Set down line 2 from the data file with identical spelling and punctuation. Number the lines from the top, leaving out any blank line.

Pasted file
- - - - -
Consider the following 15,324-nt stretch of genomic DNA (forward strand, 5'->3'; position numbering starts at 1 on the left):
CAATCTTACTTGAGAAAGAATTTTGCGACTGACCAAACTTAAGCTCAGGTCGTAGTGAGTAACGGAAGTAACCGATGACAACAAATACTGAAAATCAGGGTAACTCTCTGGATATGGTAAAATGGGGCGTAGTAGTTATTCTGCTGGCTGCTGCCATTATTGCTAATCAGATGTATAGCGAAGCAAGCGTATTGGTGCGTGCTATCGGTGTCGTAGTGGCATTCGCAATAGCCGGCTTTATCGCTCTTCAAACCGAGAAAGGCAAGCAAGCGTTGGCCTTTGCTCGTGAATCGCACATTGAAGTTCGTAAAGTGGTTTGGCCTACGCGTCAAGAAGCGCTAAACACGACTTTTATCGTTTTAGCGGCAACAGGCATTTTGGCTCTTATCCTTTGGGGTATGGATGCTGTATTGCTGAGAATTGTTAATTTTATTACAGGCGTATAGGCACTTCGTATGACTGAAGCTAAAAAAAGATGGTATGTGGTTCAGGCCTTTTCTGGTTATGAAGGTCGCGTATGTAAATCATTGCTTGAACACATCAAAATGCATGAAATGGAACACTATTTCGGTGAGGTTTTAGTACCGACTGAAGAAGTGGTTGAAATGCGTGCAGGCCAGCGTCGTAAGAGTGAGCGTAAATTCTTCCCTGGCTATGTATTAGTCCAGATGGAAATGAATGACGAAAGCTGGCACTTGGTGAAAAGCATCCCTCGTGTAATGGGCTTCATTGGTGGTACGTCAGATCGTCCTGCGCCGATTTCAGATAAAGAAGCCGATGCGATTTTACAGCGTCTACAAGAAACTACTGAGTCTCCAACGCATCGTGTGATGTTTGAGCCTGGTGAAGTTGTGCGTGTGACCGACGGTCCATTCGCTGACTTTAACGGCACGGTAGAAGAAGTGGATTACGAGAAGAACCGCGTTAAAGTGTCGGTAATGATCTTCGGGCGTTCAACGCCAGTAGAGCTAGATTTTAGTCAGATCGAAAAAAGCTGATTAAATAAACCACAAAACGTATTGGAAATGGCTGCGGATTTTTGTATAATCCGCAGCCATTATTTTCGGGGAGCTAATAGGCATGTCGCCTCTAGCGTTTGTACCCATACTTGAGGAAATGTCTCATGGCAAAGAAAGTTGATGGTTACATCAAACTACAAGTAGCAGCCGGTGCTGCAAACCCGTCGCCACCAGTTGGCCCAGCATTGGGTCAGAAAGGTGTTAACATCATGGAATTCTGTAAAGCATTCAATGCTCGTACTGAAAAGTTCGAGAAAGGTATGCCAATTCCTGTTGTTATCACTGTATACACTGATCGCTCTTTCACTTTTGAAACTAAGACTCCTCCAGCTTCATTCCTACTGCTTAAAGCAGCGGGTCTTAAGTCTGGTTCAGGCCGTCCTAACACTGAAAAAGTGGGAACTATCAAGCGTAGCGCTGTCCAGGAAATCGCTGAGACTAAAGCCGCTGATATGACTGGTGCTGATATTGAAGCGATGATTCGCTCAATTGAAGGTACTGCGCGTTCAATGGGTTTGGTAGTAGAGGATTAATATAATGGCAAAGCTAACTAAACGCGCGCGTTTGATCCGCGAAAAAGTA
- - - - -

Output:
CAATCTTACTTGAGAAAGAATTTTGCGACTGACCAAACTTAAGCTCAGGTCGTAGTGAGTAACGGAAGTAACCGATGACAACAAATACTGAAAATCAGGGTAACTCTCTGGATATGGTAAAATGGGGCGTAGTAGTTATTCTGCTGGCTGCTGCCATTATTGCTAATCAGATGTATAGCGAAGCAAGCGTATTGGTGCGTGCTATCGGTGTCGTAGTGGCATTCGCAATAGCCGGCTTTATCGCTCTTCAAACCGAGAAAGGCAAGCAAGCGTTGGCCTTTGCTCGTGAATCGCACATTGAAGTTCGTAAAGTGGTTTGGCCTACGCGTCAAGAAGCGCTAAACACGACTTTTATCGTTTTAGCGGCAACAGGCATTTTGGCTCTTATCCTTTGGGGTATGGATGCTGTATTGCTGAGAATTGTTAATTTTATTACAGGCGTATAGGCACTTCGTATGACTGAAGCTAAAAAAAGATGGTATGTGGTTCAGGCCTTTTCTGGTTATGAAGGTCGCGTATGTAAATCATTGCTTGAACACATCAAAATGCATGAAATGGAACACTATTTCGGTGAGGTTTTAGTACCGACTGAAGAAGTGGTTGAAATGCGTGCAGGCCAGCGTCGTAAGAGTGAGCGTAAATTCTTCCCTGGCTATGTATTAGTCCAGATGGAAATGAATGACGAAAGCTGGCACTTGGTGAAAAGCATCCCTCGTGTAATGGGCTTCATTGGTGGTACGTCAGATCGTCCTGCGCCGATTTCAGATAAAGAAGCCGATGCGATTTTACAGCGTCTACAAGAAACTACTGAGTCTCCAACGCATCGTGTGATGTTTGAGCCTGGTGAAGTTGTGCGTGTGACCGACGGTCCATTCGCTGACTTTAACGGCACGGTAGAAGAAGTGGATTACGAGAAGAACCGCGTTAAAGTGTCGGTAATGATCTTCGGGCGTTCAACGCCAGTAGAGCTAGATTTTAGTCAGATCGAAAAAAGCTGATTAAATAAACCACAAAACGTATTGGAAATGGCTGCGGATTTTTGTATAATCCGCAGCCATTATTTTCGGGGAGCTAATAGGCATGTCGCCTCTAGCGTTTGTACCCATACTTGAGGAAATGTCTCATGGCAAAGAAAGTTGATGGTTACATCAAACTACAAGTAGCAGCCGGTGCTGCAAACCCGTCGCCACCAGTTGGCCCAGCATTGGGTCAGAAAGGTGTTAACATCATGGAATTCTGTAAAGCATTCAATGCTCGTACTGAAAAGTTCGAGAAAGGTATGCCAATTCCTGTTGTTATCACTGTATACACTGATCGCTCTTTCACTTTTGAAACTAAGACTCCTCCAGCTTCATTCCTACTGCTTAAAGCAGCGGGTCTTAAGTCTGGTTCAGGCCGTCCTAACACTGAAAAAGTGGGAACTATCAAGCGTAGCGCTGTCCAGGAAATCGCTGAGACTAAAGCCGCTGATATGACTGGTGCTGATATTGAAGCGATGATTCGCTCAATTGAAGGTACTGCGCGTTCAATGGGTTTGGTAGTAGAGGATTAATATAATGGCAAAGCTAACTAAACGCGCGCGTTTGATCCGCGAAAAAGTA